And if that brings a smile to my mother, it’s worth it.

Have a blessed day.


Post Script. This is not an advertisement. But if you want to know, we went with the NixPlay Smart WiFi Cloud W10F HD frame. There are some with more bells and whistles, some that do less and do more. But this seems to work for us.

Two solitary souls met each other, and made each other’s life better.

Two solitary souls met each other, and made each other’s life better.

It happened over 15 years ago. And not everyone was happy it happened. My mother, who was a widow for about a decade, finally retired, moved from Delaware, and took up residence in The Chesapeake (an excellent retirement village in Newport News). Her eyes soon met a widower by the name of Blandy Haynes. And his eyes met hers. It may have been the other way around, but I wasn’t there.

Now he was a bit different than my father, her husband for over 40 years. But that didn’t stop the attraction between the two. And many of the single ladies did not appreciate this newcomer coming into their world and taking the best available bachelor off the market. It would have made the TV franchise history … the septuagenerian singles. My mother said she got mean looks, ignored by others, and basically, a very chilly reception by the residences who has their own eyes on this fine man.

And then me. She visited Lisa and me in Louisiana. And she broke the rules. She called him. She made a phone call to Blandy. Sounds innocent, but my parents had a rule when we were growing up – there would be no phone calls from girls. We could call them, but they couldn’t call us. So now, in my home, I tried to enforce that rule. I told her to hang up the phone and wait for him to call her. She told me to mind my own business, went to her room, and slammed the door … and continued the conversation with Blandy in an unauthorized phone call. Ah, the tables had turned.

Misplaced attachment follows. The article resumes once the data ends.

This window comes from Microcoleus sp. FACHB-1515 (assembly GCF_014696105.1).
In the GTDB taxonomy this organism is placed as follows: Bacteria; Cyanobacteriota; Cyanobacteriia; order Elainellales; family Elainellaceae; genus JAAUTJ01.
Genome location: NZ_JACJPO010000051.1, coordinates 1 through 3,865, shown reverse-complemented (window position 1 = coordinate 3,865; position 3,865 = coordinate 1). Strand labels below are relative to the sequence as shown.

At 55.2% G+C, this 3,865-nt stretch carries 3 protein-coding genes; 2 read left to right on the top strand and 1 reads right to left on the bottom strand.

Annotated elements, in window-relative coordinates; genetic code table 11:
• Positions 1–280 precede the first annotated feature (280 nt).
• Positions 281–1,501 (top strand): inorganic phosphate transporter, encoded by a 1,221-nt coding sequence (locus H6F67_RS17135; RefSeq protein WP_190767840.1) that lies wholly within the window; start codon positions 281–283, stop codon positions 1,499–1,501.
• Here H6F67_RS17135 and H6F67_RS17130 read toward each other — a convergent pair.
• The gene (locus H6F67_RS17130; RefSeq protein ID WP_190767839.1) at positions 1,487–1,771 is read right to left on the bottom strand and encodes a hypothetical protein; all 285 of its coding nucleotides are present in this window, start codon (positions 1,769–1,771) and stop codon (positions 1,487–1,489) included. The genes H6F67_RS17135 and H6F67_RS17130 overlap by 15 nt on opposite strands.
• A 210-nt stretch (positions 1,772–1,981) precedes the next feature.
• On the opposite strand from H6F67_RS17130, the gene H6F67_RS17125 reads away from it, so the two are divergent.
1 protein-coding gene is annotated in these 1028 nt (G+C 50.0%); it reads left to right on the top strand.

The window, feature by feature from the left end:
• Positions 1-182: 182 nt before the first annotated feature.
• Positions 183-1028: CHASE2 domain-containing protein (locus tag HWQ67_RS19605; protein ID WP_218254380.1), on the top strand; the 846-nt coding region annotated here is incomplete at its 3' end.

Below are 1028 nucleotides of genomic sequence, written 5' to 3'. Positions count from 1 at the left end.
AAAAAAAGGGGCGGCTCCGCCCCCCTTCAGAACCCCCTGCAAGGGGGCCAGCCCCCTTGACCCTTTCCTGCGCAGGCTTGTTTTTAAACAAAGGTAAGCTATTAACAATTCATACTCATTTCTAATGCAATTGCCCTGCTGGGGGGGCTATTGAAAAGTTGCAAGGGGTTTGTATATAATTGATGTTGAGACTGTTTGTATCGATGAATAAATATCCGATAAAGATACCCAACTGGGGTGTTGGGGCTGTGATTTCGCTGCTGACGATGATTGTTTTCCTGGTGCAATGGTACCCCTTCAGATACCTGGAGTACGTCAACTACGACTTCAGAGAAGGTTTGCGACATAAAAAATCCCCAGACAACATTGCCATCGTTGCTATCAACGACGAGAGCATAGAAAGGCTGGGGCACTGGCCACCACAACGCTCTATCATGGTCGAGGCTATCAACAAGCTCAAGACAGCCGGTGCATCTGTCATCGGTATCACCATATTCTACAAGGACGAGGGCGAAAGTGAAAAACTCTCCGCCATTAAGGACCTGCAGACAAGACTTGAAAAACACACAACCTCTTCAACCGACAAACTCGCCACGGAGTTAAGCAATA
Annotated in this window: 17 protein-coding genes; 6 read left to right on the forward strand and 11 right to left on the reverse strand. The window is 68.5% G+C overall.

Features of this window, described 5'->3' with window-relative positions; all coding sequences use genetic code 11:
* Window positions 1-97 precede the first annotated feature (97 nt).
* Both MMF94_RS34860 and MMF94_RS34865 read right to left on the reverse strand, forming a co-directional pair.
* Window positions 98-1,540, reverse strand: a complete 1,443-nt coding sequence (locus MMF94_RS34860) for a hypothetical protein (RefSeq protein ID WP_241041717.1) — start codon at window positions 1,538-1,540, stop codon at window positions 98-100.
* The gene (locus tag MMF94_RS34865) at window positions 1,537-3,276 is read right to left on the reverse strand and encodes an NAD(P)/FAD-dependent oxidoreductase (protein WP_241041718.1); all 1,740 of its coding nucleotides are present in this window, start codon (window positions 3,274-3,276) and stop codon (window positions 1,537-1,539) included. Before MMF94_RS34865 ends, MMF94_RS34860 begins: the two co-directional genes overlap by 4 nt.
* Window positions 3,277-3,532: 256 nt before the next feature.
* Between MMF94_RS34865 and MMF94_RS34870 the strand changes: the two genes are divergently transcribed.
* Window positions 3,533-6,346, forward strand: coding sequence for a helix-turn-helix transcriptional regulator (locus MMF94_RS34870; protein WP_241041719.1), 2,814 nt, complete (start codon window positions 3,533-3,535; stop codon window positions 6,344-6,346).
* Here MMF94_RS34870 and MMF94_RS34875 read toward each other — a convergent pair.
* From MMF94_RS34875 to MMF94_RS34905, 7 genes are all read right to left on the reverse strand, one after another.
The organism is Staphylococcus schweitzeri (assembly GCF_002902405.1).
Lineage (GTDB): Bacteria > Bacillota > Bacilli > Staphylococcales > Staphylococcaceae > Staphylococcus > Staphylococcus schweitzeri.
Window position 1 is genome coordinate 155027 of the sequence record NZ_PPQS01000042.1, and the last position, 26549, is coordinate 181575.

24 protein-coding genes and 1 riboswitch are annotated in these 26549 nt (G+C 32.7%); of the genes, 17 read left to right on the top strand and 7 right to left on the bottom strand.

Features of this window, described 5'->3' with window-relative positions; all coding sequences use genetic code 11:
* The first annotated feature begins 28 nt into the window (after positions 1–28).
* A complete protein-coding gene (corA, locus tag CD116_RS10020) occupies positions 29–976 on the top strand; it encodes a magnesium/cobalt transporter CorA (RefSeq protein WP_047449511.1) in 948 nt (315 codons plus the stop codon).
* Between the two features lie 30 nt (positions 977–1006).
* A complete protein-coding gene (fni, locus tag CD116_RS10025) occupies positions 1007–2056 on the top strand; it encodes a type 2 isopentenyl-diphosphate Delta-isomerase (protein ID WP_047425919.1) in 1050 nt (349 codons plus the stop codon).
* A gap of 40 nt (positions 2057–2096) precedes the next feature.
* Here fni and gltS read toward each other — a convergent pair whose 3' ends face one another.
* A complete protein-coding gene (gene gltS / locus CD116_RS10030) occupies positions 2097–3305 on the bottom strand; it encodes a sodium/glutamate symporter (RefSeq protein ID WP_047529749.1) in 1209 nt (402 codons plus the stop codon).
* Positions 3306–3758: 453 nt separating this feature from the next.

A few years later, my brother Jon and I officiated their wedding. Andy, our eldest brother, walked her down the aisle at Liberty Baptist in Hampton, VA. I still chuckle when I tell people I married my mother.

Blandy, retired army officer, stalwart servant of the Lord, faithful follower, dedicated dad, and active member-deacon-lay leader at Liberty Baptist for decades … came into our family’s life, and we into his. He and mother travelled, shared a life, filled a void left at the loss of spouses, and made life better for each other.

The Lord was in the middle of the relationship. Their love for each other was special, real, and rewarding. Their respect for each other’s respective family was always part of their relationship. And their union was a God-send at a time in each other’s life where they needed each other.

A few years ago, as in so many of our elders, their memory began to be hit. Their health would never be what it was decades prior. Though I am not sure the extent, the actual diagnosis, nor the full impact it had … I can say I never saw Blandy anything but polite, happy, and full of gratitude for life, friends, and family. He would eventually be moved to the memory ward – and my mother’s days would be spent down there with him. The two, still deep in love.